Understanding Urinary Incontinence

Understanding Urinary Incontinence

Understanding urinary incontinence (UI) can help you deal with a bladder control problem that may be embarrassing or even disruptive.

UI can affect your emotional, social, and physical life. It can also increase your risk for infections, skin problems and other health issues.

Often, UI is caused by an underlying medical condition or medication. For example, if you have diabetes, certain medications can make your symptoms worse.

Understanding Your Bladder

Understanding Your Bladder

Your bladder is a small, round, tube-like organ that filters, stores and removes urine from your body. It does this by working with the kidneys, ureters and urethra (the tubes that carry urine out of your body).

Once your bladder gets full, your brain sends a signal to urinate. When this happens, the muscles in your bladder contract. This opens the sphincter, which allows urine to flow out through the urethra.

Some people have problems with their bladders, like urinary retention or nocturia. This can happen if you have an enlarged prostate gland, tumors, diabetes or certain medicines.

The best way to fix these types of problems is by strengthening your pelvic floor muscles, drinking enough water and changing some of your habits. Your healthcare provider can help you figure out what’s causing your incontinence and make sure it gets better.

Stress incontinence: This type of incontinence is caused by weak muscles that control your bladder. These can be weakened from coughing, sneezing, laughing, or lifting something heavy.

Your healthcare provider can do a physical exam to see how your bladder is functioning and make sure there are no other causes for your incontinence. They might also ask you about your medical history and medications. They might also do a urinary tract infection test, which can reveal any infections that might be causing your incontinence.


Understanding Your Pelvic Floor

Understanding your pelvic floor can help you address urinary incontinence, including stress and urge incontinence. It also can help you avoid developing pelvic floor disorders that can be painful, uncomfortable and embarrassing.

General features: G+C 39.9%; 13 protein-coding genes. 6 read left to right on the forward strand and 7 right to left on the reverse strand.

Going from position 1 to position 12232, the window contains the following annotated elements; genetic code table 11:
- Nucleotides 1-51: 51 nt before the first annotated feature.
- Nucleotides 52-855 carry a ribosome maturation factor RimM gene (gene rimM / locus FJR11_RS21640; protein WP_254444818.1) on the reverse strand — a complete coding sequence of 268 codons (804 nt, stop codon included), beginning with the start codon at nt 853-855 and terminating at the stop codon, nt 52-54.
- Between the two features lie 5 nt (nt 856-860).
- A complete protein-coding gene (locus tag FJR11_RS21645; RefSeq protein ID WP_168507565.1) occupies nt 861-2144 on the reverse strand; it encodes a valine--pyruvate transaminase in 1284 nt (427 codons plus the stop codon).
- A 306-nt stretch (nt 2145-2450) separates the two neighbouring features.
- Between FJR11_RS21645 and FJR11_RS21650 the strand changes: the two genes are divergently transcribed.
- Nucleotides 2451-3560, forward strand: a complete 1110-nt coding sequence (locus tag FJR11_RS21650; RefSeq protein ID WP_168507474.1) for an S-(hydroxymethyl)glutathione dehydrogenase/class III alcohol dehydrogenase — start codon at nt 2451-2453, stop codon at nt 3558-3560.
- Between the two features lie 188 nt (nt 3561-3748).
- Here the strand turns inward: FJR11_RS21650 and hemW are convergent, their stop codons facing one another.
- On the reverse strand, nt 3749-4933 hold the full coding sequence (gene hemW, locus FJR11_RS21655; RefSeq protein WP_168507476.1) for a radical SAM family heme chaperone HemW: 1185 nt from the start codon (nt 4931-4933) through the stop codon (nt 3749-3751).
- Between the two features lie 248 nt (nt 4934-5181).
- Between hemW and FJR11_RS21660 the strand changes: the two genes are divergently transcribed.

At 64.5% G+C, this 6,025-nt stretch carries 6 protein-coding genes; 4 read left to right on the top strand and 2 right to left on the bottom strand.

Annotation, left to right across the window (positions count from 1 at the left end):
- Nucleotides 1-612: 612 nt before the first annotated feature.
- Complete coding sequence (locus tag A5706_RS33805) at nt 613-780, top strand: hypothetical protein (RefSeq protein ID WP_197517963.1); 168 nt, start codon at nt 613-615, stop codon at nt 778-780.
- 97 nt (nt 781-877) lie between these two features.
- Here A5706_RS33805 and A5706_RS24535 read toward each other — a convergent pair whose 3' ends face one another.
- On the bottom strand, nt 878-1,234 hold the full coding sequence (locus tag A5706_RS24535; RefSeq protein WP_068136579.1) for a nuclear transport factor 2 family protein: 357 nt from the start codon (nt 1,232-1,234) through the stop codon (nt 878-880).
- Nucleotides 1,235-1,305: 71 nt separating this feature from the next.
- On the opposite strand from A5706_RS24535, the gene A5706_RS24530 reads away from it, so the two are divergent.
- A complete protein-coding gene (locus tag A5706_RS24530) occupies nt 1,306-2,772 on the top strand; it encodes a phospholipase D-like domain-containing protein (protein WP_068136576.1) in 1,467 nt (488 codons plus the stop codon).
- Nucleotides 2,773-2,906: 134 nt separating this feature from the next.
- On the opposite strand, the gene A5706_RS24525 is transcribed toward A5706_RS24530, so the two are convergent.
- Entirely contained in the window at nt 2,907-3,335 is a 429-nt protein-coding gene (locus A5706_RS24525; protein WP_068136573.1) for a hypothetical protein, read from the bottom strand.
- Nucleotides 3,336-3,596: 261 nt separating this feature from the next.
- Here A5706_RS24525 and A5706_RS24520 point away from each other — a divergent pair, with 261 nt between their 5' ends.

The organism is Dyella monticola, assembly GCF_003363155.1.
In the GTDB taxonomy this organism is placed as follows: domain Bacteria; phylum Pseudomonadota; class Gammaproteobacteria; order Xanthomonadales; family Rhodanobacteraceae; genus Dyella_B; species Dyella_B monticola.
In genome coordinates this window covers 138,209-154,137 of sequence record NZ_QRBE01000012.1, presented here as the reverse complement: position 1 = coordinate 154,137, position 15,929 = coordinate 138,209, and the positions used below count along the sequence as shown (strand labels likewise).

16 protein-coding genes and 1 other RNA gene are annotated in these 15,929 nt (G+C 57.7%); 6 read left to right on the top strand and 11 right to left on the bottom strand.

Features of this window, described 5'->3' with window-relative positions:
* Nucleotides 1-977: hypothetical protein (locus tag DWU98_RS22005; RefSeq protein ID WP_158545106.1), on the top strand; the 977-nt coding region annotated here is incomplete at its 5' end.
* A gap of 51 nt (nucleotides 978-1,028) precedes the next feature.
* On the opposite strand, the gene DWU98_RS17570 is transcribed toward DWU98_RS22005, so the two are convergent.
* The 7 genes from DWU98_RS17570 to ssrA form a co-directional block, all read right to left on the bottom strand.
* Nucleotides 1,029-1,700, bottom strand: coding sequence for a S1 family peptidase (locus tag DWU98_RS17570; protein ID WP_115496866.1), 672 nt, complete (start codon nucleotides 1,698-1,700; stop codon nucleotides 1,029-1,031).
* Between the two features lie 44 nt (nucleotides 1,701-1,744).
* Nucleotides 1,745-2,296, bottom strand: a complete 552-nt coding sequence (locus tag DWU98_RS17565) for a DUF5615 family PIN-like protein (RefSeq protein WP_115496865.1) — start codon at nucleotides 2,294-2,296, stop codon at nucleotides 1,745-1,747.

Pelvic floor muscles play a big role in keeping your bladder, urethra, vagina, uterus and bowel (large intestine) safe from injury and infection. They work like a hammock to support your body’s internal organs.

If you’re having trouble holding in your urine, or have a leaky bladder, your pelvic floor muscles are weak. This can happen as a result of many things, including injury, pregnancy, surgery and hormone changes during menopause.

To find out if your pelvic floor is strong enough, try the Kegel exercise. Simply insert a clean finger into your vagina and squeeze your pelvic floor muscles.

A physiotherapist who specializes in women’s health can help you determine the strength and weakness of your pelvic floor and suggest exercises to strengthen them. Some of these exercises can also be done at home.

Other things you can do to prevent or relieve urinary incontinence include avoiding high-impact sports, exercising regularly and drinking enough water. Some of these are simple lifestyle changes that you can do at home without needing to see a doctor or physiotherapist.

Understanding Your Urinary Tract

The urinary tract is a system that filters wastes and extra fluid from the blood and removes them from your body. It includes the kidneys, ureters and bladder.

The kidneys produce urine that fills the bladder, which sits in the pelvis between your hip bones. The bladder holds about 1.5 to 2 cups of urine.

As your bladder fills, a muscle called a sphincter closes the urethra to keep the urine in the bladder. When the bladder is full, a nerve tells your brain that you should find a toilet to urinate.

If the bladder can't hold enough urine, you might need to go to the bathroom more often than usual or have accidents while at work or school. These changes can be a sign of an underlying condition like diabetes or a UTI.

A health care professional can help you understand what's happening to your bladder, urethra and pelvic floor and recommend treatments to keep them working properly. Treatments can include medicines, surgery and certain types of exercise. Doctors also recommend using reusable incontinence underwear.

A healthy diet can also help the urinary tract function more effectively. Try to eat plenty of fruits, vegetables and whole grains. Limit foods that are high in sugar, salt and caffeine. Avoid smoking and alcohol, which can irritate the bladder.